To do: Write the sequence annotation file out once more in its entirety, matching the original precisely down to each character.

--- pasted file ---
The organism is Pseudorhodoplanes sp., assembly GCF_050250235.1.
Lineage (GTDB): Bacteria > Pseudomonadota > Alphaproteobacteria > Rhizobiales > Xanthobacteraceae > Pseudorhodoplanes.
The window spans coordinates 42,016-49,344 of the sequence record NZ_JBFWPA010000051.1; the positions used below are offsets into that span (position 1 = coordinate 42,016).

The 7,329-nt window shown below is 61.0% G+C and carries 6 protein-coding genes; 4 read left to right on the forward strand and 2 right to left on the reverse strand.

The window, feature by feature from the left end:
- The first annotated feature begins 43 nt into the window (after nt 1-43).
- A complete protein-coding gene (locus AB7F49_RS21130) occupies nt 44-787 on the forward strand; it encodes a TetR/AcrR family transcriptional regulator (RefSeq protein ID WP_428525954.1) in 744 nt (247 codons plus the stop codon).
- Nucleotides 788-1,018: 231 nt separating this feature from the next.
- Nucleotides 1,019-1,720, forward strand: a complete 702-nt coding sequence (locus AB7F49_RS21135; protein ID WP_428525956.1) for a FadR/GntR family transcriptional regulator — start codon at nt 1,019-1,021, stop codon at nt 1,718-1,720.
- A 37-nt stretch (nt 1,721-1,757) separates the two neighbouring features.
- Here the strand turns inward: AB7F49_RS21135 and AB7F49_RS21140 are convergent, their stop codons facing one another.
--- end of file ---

The organism is Pseudorhodoplanes sp., assembly GCF_050250235.1.
Lineage (GTDB): Bacteria > Pseudomonadota > Alphaproteobacteria > Rhizobiales > Xanthobacteraceae > Pseudorhodoplanes.
The window spans coordinates 42,016-49,344 of the sequence record NZ_JBFWPA010000051.1; the positions used below are offsets into that span (position 1 = coordinate 42,016).

The 7,329-nt window shown below is 61.0% G+C and carries 6 protein-coding genes; 4 read left to right on the forward strand and 2 right to left on the reverse strand.

The window, feature by feature from the left end:
- The first annotated feature begins 43 nt into the window (after nt 1-43).
- A complete protein-coding gene (locus AB7F49_RS21130) occupies nt 44-787 on the forward strand; it encodes a TetR/AcrR family transcriptional regulator (RefSeq protein ID WP_428525954.1) in 744 nt (247 codons plus the stop codon).
- Nucleotides 788-1,018: 231 nt separating this feature from the next.
- Nucleotides 1,019-1,720, forward strand: a complete 702-nt coding sequence (locus AB7F49_RS21135; protein ID WP_428525956.1) for a FadR/GntR family transcriptional regulator — start codon at nt 1,019-1,021, stop codon at nt 1,718-1,720.
- A 37-nt stretch (nt 1,721-1,757) separates the two neighbouring features.
- Here the strand turns inward: AB7F49_RS21135 and AB7F49_RS21140 are convergent, their stop codons facing one another.